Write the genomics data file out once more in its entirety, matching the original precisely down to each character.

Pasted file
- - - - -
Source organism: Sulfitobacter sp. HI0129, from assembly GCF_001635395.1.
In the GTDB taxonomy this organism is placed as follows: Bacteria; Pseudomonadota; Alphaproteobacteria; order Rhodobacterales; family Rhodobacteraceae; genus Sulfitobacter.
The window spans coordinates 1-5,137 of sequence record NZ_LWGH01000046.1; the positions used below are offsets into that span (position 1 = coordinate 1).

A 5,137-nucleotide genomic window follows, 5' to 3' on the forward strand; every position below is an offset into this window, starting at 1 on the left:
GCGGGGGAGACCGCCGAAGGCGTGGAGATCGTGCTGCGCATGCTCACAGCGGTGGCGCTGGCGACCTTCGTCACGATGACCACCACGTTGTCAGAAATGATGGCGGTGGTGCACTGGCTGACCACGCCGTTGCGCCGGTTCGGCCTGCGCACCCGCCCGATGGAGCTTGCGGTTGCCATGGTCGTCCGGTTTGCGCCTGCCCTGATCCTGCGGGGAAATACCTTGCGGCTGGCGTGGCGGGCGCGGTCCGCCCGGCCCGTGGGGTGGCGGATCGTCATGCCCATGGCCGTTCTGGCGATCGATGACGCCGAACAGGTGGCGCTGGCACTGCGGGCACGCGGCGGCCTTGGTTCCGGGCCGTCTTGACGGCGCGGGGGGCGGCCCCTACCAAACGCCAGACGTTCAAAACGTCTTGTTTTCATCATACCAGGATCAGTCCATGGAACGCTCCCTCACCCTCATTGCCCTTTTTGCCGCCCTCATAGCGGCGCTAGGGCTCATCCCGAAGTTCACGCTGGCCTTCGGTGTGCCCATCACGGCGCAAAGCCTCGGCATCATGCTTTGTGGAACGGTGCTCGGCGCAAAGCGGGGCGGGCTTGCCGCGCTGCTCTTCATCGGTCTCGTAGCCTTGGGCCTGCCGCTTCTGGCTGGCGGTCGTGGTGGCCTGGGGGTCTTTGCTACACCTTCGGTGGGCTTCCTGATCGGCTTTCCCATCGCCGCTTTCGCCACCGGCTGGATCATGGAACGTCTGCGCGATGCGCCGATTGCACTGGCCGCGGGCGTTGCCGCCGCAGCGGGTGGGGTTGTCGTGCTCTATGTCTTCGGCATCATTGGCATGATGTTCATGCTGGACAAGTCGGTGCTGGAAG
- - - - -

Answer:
Source organism: Sulfitobacter sp. HI0129, from assembly GCF_001635395.1.
In the GTDB taxonomy this organism is placed as follows: Bacteria; Pseudomonadota; Alphaproteobacteria; order Rhodobacterales; family Rhodobacteraceae; genus Sulfitobacter.
The window spans coordinates 1-5,137 of sequence record NZ_LWGH01000046.1; the positions used below are offsets into that span (position 1 = coordinate 1).

A 5,137-nucleotide genomic window follows, 5' to 3' on the forward strand; every position below is an offset into this window, starting at 1 on the left:
GCGGGGGAGACCGCCGAAGGCGTGGAGATCGTGCTGCGCATGCTCACAGCGGTGGCGCTGGCGACCTTCGTCACGATGACCACCACGTTGTCAGAAATGATGGCGGTGGTGCACTGGCTGACCACGCCGTTGCGCCGGTTCGGCCTGCGCACCCGCCCGATGGAGCTTGCGGTTGCCATGGTCGTCCGGTTTGCGCCTGCCCTGATCCTGCGGGGAAATACCTTGCGGCTGGCGTGGCGGGCGCGGTCCGCCCGGCCCGTGGGGTGGCGGATCGTCATGCCCATGGCCGTTCTGGCGATCGATGACGCCGAACAGGTGGCGCTGGCACTGCGGGCACGCGGCGGCCTTGGTTCCGGGCCGTCTTGACGGCGCGGGGGGCGGCCCCTACCAAACGCCAGACGTTCAAAACGTCTTGTTTTCATCATACCAGGATCAGTCCATGGAACGCTCCCTCACCCTCATTGCCCTTTTTGCCGCCCTCATAGCGGCGCTAGGGCTCATCCCGAAGTTCACGCTGGCCTTCGGTGTGCCCATCACGGCGCAAAGCCTCGGCATCATGCTTTGTGGAACGGTGCTCGGCGCAAAGCGGGGCGGGCTTGCCGCGCTGCTCTTCATCGGTCTCGTAGCCTTGGGCCTGCCGCTTCTGGCTGGCGGTCGTGGTGGCCTGGGGGTCTTTGCTACACCTTCGGTGGGCTTCCTGATCGGCTTTCCCATCGCCGCTTTCGCCACCGGCTGGATCATGGAACGTCTGCGCGATGCGCCGATTGCACTGGCCGCGGGCGTTGCCGCCGCAGCGGGTGGGGTTGTCGTGCTCTATGTCTTCGGCATCATTGGCATGATGTTCATGCTGGACAAGTCGGTGCTGGAAG